3. Many of these institutions manage to pay their salaries and benefits however failed to pay the government dividends.
  4. Board members do not know how to administer their institutions.
  5. There is no accountant hired in some of these institutions, and they have not recruited professional accountants to do professional duties.
  6. The Heads of Institutions do not worry about breaking the law.
  7. Money allocated and collected are State Money/ Public Fund – Part 10, subsection 43 (1).
  8. The Public Accounts Committee used the Police on several cases to summon people, however did not prosecute anyone.

The PAC, at that time, was praised for revealing to the public major operational failures by the statutory bodies, confirming the fact that the PAC has a very important role to play where public funds are concerned. “Therefore, the government needs to empower and promote the work of the PAC,” Dr. Tokon said.

In April the PAC agreed on 10 recommendations to be delivered to the government as advice:

  1. Relook at the government state owned enterprises – if not paying any dividends then government must reconsider decisions.
  2. Public Service to enforce the law of the Public Service:
    a) When recruiting.
    b) When they (Public Servants) do not do their jobs.
  3. Ask the Public Service to enforce cap 246 (section 33 on allowances) – fees for official services when Director Generals and Directors are sitting as board members and receiving allowances.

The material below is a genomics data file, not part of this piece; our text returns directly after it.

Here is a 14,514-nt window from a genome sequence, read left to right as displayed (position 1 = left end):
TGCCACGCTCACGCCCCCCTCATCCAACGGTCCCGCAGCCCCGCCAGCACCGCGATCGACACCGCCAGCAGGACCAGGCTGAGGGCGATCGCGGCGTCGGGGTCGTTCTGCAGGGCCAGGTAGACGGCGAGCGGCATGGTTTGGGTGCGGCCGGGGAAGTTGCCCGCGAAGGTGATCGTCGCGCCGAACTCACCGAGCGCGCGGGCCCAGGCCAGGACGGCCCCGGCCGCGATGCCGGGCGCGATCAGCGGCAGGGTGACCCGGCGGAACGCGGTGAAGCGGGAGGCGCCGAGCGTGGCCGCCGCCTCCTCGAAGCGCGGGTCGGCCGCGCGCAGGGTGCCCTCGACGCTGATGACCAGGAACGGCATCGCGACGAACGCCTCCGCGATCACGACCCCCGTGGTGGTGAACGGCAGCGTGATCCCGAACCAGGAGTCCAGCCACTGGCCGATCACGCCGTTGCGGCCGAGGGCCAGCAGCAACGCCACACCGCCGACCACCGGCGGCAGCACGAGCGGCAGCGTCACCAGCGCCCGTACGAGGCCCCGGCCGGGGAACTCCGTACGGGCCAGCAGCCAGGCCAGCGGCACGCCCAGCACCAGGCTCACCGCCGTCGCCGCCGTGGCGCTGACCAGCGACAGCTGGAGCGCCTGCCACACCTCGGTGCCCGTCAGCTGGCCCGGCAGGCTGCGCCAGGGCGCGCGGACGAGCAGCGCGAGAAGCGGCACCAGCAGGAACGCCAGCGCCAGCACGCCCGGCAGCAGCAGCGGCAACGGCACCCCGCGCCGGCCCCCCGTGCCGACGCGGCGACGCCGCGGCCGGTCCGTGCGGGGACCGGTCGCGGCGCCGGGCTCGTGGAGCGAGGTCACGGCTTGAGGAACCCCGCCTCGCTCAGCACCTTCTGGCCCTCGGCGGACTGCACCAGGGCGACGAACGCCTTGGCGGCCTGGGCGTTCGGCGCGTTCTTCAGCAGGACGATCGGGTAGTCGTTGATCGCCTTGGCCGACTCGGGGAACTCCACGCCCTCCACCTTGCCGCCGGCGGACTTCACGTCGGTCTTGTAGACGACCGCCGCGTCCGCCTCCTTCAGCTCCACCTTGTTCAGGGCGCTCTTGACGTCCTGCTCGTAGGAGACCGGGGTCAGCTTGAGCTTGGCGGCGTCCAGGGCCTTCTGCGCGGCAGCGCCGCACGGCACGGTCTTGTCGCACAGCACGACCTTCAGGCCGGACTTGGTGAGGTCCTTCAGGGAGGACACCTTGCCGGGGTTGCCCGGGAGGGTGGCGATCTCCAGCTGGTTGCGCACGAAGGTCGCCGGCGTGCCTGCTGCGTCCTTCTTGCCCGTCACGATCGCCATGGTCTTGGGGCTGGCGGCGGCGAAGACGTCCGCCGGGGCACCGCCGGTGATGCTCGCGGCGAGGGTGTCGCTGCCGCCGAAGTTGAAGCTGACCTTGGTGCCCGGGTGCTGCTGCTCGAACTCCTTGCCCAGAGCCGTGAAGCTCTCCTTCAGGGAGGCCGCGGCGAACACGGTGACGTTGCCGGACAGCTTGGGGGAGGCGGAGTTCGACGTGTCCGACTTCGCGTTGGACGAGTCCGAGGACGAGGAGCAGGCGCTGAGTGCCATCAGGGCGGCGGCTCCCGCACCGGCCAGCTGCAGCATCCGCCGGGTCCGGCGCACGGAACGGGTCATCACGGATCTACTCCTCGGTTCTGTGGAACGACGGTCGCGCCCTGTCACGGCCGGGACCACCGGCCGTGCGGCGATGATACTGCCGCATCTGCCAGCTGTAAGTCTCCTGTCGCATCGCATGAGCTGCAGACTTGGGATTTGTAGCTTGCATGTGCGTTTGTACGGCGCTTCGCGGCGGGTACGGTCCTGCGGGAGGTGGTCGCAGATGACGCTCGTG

4. VNPF – re-establish its subsidy companies (Limited Companies): Members Financial Services Limited (MFSL), Ranch de Bouffa Ltd, and VNBR with regards to their reporting requirements.
  5. Government Remuneration Tribunal – check all salary scale across the board.
  6. NISCOL – restructure before extending the concessional agreement.
  7. Amend the Expenditure Review and Audit Act to enable the PAC and AG to punish to noncompliance to PFEM Act.
  8. Ask VNPF to stop investing for the time being.
  9. Ask the government to establish the Public Accounts Office – budget of VT5, 000,000.
  10. Increase PAC budget: VT3, 000, 000 x 3 Hearings/year = VT 9, 000, 000.

MP Ralph Regenvanu is currently the new PAC Chairman, taking over from MP Marcelino Pipite who was elected as the Speaker of Parliament.